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Berdazimer Gel Clears Pediatric Molluscum Contagiosum in Phase 3 Trial

New AAD 2022 data support the novel gel therapy as the potentially first treatment for the viral-borne skin condition.

Novel, potentially first-in-class topical therapy berdazimer gel 10.3% provided lesion count reduction by 4 weeks in patients with molluscum contagiosum (MC), according to new phase 3 data.

The findings, presented in a late-breaking session at the American Academy of Dermatology (AAD) 2022 Annual Meeting this weekend, could support berdazimer gel as the first regulated therapy for patients with the mostly pediatric, mostly untreated virus-borne dermatologic disease.

A new chemical entity, berdazimer sodium is a component combined with nitric oxide (NO) release-promoting hydrogrel to addresses the various challenges presented by MC, a pox virus-borne dermatologic infection that causes lesions and scars predominately in children.

Approximately three-fourths of children infected with any of the 4 known types of MC go untreated, and resolution of the disease and its symptoms can take up to 5 years. Much of MC’s physiological and molecular functionality is dependent on NO modulation, making berdazimer gel’s mechanism of action a potential inhibitor of the disease.

The pivotal phase 3 B-SIMPLE4 trial, supported by berdazimer gel’s company Novan, was a multicenter, randomized, double-blind, vehicle-controlled assessment of berdazimer gel’s efficacy and safety versus vehicle in the treatment of MC over 12 weeks, with an additional 12-week safety follow-up period.

Led by John C. Browning, MD, MBA, of Texas Dermatology, investigators sought a primary endpoint of proportion of patients with complete clearance of all raised and palpable MC lesions at week 12. Secondary endpoints included proportion of patients with treatable lesion clearance by 8 weeks, and safety outcomes through 24 weeks.

Eligible patients were ≥6 months old with 3-70 lesions at baseline. Investigators randomized 891 patients 1:1 to either once-daily berdazimer gel 10.3% (n = 444) or vehicle (n = 447). Mean patient age among those treated with therapy was 6.6 years old; 51.4% were male, baseline mean lesion count was 23.1, and time since lesion awareness was 12.0 months. Patients in the vehicle arm had similar characteristics and demographics.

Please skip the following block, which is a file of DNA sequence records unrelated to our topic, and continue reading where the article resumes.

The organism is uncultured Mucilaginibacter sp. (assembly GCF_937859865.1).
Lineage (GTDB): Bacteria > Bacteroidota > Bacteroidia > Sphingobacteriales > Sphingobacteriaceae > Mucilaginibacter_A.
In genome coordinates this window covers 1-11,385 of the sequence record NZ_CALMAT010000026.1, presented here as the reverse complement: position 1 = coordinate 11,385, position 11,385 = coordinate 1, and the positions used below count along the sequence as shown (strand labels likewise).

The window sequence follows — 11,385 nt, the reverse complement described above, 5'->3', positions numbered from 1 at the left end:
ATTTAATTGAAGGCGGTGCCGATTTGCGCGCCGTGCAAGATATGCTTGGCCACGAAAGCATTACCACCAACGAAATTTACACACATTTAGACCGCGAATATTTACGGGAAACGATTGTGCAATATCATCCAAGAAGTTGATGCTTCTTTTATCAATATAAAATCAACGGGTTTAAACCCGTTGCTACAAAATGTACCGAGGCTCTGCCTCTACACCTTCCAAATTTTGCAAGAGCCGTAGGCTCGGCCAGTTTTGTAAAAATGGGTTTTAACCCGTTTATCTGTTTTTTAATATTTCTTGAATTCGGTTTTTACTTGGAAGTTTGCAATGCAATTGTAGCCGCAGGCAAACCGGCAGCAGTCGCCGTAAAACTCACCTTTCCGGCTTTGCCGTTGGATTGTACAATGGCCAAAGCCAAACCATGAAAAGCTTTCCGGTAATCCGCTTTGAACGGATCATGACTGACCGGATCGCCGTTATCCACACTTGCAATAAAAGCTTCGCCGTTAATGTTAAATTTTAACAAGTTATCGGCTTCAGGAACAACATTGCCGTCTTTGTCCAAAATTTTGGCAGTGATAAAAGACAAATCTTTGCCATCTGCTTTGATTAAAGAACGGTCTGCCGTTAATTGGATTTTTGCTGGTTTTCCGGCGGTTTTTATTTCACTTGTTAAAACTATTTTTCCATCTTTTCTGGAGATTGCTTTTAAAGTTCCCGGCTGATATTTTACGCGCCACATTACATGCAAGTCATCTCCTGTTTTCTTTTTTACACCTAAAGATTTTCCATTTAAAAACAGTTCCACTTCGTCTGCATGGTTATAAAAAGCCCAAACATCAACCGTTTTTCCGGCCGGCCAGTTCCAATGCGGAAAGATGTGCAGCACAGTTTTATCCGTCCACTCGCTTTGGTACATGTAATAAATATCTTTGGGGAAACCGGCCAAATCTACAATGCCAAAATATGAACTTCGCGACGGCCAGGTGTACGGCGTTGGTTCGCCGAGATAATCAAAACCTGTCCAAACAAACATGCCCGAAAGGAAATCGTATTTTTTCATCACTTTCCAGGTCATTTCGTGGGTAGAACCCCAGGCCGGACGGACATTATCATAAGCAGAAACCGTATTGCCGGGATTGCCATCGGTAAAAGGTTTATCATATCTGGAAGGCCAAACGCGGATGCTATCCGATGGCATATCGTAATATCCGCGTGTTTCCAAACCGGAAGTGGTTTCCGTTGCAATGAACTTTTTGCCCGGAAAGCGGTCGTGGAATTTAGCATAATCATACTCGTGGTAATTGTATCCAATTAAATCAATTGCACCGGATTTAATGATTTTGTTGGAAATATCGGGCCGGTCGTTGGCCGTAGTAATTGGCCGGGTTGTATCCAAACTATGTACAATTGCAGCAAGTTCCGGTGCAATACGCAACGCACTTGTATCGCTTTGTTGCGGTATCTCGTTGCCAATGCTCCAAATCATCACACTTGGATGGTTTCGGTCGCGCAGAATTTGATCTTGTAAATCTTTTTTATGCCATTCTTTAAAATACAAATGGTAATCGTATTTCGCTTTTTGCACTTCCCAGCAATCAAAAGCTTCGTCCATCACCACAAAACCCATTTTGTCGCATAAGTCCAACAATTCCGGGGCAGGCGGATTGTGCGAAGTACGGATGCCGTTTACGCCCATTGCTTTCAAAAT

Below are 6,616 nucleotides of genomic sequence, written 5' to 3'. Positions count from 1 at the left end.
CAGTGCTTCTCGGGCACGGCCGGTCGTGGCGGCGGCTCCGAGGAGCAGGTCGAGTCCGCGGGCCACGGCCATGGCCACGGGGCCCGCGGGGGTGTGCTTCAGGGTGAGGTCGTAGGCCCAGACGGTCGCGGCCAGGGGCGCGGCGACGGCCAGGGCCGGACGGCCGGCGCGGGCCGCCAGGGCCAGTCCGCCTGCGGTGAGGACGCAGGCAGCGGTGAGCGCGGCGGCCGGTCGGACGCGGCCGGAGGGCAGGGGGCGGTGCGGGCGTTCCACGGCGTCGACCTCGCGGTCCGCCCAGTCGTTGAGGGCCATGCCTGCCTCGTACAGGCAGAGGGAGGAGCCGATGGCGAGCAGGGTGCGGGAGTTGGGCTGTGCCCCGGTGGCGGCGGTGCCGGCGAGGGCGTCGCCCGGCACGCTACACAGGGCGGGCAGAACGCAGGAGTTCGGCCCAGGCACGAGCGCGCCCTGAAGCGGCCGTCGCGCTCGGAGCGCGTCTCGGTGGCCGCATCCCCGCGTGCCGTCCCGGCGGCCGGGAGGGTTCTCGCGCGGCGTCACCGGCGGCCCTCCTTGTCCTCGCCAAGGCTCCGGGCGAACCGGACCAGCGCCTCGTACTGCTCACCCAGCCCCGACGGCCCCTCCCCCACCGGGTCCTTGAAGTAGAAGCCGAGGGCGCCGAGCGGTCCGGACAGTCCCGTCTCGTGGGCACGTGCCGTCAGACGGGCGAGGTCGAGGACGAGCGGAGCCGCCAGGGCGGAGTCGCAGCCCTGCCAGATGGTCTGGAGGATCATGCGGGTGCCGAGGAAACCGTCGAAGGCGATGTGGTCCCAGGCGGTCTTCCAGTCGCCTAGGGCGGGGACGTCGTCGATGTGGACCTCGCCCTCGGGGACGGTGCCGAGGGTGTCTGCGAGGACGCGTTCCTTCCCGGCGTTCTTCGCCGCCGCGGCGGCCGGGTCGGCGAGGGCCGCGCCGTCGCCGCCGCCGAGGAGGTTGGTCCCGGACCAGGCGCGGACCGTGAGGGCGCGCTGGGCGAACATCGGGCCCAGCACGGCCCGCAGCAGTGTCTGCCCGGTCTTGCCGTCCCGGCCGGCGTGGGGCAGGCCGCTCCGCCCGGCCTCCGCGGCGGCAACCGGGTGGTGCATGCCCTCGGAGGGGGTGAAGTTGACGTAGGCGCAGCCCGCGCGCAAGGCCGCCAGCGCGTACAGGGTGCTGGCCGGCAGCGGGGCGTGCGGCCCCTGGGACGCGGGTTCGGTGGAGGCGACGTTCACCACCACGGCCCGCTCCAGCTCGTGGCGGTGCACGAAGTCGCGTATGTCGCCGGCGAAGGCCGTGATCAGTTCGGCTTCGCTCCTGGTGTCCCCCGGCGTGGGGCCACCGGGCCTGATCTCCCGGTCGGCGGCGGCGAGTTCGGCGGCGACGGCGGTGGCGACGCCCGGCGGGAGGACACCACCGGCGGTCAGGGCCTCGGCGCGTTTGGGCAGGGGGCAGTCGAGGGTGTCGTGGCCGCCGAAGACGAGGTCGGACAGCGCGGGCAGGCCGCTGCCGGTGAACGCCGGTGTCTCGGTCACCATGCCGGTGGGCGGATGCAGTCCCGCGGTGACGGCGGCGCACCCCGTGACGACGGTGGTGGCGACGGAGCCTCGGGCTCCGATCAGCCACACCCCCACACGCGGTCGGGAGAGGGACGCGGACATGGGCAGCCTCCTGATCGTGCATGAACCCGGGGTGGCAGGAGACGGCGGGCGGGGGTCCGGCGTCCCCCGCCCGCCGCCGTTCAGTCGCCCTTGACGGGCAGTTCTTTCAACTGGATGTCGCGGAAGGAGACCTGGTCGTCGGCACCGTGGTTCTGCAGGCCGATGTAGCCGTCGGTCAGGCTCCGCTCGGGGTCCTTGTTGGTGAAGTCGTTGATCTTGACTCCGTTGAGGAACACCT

At 12 weeks, 394 (88.7%) and 400 (89.5%) patients from berdazimer gel and vehicle completed the trial, respectively. Another 377 (84.9%) and 377 (84.3%) patients, respectively, completed the 12-week follow-up safety period as well.

Browning and colleagues observed that approximately one-third (32.4%; P <.0001) of patients receiving berdazimer gel 10.3% achieved complete lesion clearance at week 12, versus 19.7% of patients on vehicle. At week 8, such rates were 19.6% and 11.6% (P = .0014), respectively. At week 4, they were 7.2% and 3.6% (P = .0121), respectively.

Clearance was most pronounced among treated patients aged 12 to <18 years old (n = 12 [50.0%]) and 6 to <12 years old (n = 65 [36.5%]).

Investigators observed 191 (43.0%) patients with ≥1 treatment-emergent adverse event (TEAE) associated with berdazimer gel; 18 (4.1%) discontinued the drug due to a TEAE and none reported a TEAE deemed serious in severity. The 2 adverse events leading to treatment discontinuation were application site pain and application site dermatitis.

The team concluded that berdazimer gel 10.3% provided early and continuous improvement of MC lesion counts in mostly pediatric patients, while showing a favorable safety and tolerability profile over 24 weeks.

As they noted, there are no drugs approved for treatment of the highly contagious and burdensome skin condition by the US Food and Drug Administration (FDA); investigators have vested hope these pivotal phase 3 data will support berdazimer gel’s opportunity to become the first.

The study, “Berdazimer 10.3% Gel (SB206): A Novel, Topical Nitric Oxide Releasing Medication: Results from a Pivotal Phase 3 Study in Patients (Children and Adults) with Molluscum Contagiosum,” was presented at AAD 2022.